SARASOTA - "We feel helpless when something happens, and we want to do something," says Suncoast Blood Bank community development director Jayne Giroux.

The aftermath of mass shootings commonly leads to questions and larger scale crisis, such as blood shortages.

Blood banks nationwide are called upon immediately to help. Suncoast Blood Bank community development director Jayne Giroux says staying ahead of emergencies is key.

“And quite frankly these things are happening so often we feel the need to be over prepared with our inventory every day because we don’t know when it’s going to happen," says Giroux.

She says becoming a regular donor is small way to make a difference adding blood banks desperately need O negative blood.

“When seconds matter, when you’re taken into a trauma room you’re going to start receiving O negative blood until they can type your own blood," says Giroux.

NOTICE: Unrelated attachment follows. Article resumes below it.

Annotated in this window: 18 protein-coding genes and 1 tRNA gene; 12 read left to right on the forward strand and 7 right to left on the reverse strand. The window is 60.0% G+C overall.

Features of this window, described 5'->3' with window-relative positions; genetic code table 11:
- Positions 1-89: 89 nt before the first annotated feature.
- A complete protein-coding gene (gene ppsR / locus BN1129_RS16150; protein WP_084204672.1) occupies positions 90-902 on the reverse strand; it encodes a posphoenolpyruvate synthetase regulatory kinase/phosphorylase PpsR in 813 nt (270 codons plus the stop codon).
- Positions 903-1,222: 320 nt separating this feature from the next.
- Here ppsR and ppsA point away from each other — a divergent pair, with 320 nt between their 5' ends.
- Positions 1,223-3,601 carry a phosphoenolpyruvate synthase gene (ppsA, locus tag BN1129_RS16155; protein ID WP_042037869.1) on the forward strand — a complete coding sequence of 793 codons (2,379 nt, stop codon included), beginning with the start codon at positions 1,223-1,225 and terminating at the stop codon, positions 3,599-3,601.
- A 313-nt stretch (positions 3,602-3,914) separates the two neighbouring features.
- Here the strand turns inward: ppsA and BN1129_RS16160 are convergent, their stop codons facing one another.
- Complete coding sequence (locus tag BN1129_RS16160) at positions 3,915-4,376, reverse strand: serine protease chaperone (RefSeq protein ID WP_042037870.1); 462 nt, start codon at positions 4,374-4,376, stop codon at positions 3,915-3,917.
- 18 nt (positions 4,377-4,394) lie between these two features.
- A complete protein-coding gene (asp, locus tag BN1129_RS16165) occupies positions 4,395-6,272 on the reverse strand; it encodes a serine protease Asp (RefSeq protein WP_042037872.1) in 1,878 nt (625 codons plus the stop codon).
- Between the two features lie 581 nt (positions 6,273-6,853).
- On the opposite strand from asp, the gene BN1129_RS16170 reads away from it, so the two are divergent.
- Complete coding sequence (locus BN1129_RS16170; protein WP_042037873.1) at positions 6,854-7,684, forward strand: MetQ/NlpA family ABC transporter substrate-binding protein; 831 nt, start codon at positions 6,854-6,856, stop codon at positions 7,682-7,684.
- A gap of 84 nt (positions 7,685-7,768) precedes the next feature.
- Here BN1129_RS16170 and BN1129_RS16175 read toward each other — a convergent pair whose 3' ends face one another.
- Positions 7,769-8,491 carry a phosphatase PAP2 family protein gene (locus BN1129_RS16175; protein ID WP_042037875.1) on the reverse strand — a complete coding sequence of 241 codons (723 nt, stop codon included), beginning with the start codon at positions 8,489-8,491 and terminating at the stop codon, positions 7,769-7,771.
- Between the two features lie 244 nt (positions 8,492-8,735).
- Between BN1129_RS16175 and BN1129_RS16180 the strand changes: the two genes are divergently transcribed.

It is possible to be prepared and take a proactive approach in the face of an emergency. Sarasota Memorial Hospital offers several life-saving classes, such as “Stop the Bleed,” taught by certified Healthcare Emergency Professional Sean Alley.

“Bleeding is the number one cause of death in an incident like that," says Alley. He says teaching you basic life-saving skills to apply before first responders arrive on scene can be the difference between life and death.

“The more that people learn these skills, hopefully the less we’ll need them. We hope to alleviate in these unfortunates situations," says Alley.

Free classes will be held 2-3 p.m. the second Tuesday of each month. Visit 'Stop The Bleed' for more information on how to sign up.